After the feast, Chalabi and his entourage pile back into the caravan and head up to the rural town of Sabi Boor. He wants to tour the area to assess whether it is safe to encourage residents to return, and to meet with locals and find out what they need.
He gets out of the car surrounded by U.S. and Iraqi soldiers, Iraqi police and private guards. Everyone, it seems, has a weapon. There is a chaotic walk down the main road, kicking up dust as children line the street chanting "Victorious Baghdad!" in Arabic. One man shoves his way through to Chalabi and begs for a job. A second man who gets through tells him they're being threatened and need help. An order goes out to the guards: Don't let any more citizens approach.
Chalabi espouses free-market doctrine as the best way to cure the area's ills, a prescription that would buoy his neoconservative benefactors if they were here to hear it.
"Everyone is looking for employment with the government," he says. "This is a dead end. It's not possible. We need to get the economy going. Construction projects are needed."
With a billon dollars in seed money from the Iraqi government for housing projects and a loan program to help residents buy a home, he says, "we would have no unemployment."
Chalabi visits a few houses and a joint U.S.-Iraqi security station during the tour. Outside one of them, Thomas F. Burke, the State Department liaison who has been working with the U.S. military and tribal leaders, says Chalabi's revived stature could be seen as part of national reconciliation efforts.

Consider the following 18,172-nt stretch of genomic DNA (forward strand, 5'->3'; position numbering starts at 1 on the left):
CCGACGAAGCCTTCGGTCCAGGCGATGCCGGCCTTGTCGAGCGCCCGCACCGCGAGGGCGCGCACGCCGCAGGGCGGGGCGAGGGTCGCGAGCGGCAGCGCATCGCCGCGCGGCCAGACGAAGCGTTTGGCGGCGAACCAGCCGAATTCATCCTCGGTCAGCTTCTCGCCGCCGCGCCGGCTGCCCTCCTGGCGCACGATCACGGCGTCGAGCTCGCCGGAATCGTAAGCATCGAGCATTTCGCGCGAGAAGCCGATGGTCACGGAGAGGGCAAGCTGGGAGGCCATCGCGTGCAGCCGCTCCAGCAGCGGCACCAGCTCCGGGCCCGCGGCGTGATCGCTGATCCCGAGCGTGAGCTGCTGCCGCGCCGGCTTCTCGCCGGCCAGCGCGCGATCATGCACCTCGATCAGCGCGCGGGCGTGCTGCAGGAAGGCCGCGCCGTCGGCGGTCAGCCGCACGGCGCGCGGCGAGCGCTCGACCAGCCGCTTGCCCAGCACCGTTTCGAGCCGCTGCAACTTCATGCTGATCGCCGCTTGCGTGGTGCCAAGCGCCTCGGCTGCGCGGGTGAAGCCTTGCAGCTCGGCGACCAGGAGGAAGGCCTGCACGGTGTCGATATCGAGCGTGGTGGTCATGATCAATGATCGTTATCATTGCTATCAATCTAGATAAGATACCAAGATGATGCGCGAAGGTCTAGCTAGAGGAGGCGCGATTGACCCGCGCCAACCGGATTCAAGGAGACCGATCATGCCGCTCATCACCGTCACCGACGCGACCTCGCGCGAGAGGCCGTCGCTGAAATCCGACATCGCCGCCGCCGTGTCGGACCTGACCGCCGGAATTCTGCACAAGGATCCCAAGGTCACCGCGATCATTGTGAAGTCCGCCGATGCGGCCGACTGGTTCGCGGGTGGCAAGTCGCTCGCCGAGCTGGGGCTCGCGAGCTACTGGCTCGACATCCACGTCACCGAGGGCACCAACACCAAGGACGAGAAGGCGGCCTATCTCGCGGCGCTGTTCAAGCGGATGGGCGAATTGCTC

"I think he wants to show he can be a delivering entity for the government," Burke says. Asked how the U.S. came to embrace Chalabi again, Burke says: "That's a very good question."
On the way back to Baghdad, Chalabi says his office phoned while he was on the tour and warned that there would be an attempt on his life. "I said, 'Well, let them try it.' I made a point of staying late."
He remains unbowed about his role in Iraq's recent history. De-Baathification, the process he oversaw that removed top Hussein aides from the government, was a good thing, he says. (U.S. officials have reversed course, believing it went too far, stripping the government of its expertise and fueling the insurgency.) U.S., Jordanian and Iraqi charges against him were politically motivated and "complete nonsense," Chalabi says.
As for pushing the U.S. to war, he says: "We wanted to get rid of Saddam. We did not mislead anyone."
Back at his office compound in the Green Zone, nicknamed the "squash court," the roof and wall are damaged where a Katyusha rocket struck in the middle of the night about four months ago. All it would take to fix them, Chalabi reasons, is a few hundred dollars worth of cement and a few hours' work. Yet despite his best efforts battling the Iraqi bureaucracy, they have not been fixed.
"This is a small thing," he says. "Can you imagine what happens on the outside?"
Times staff writer Said Rifai contributed to this report.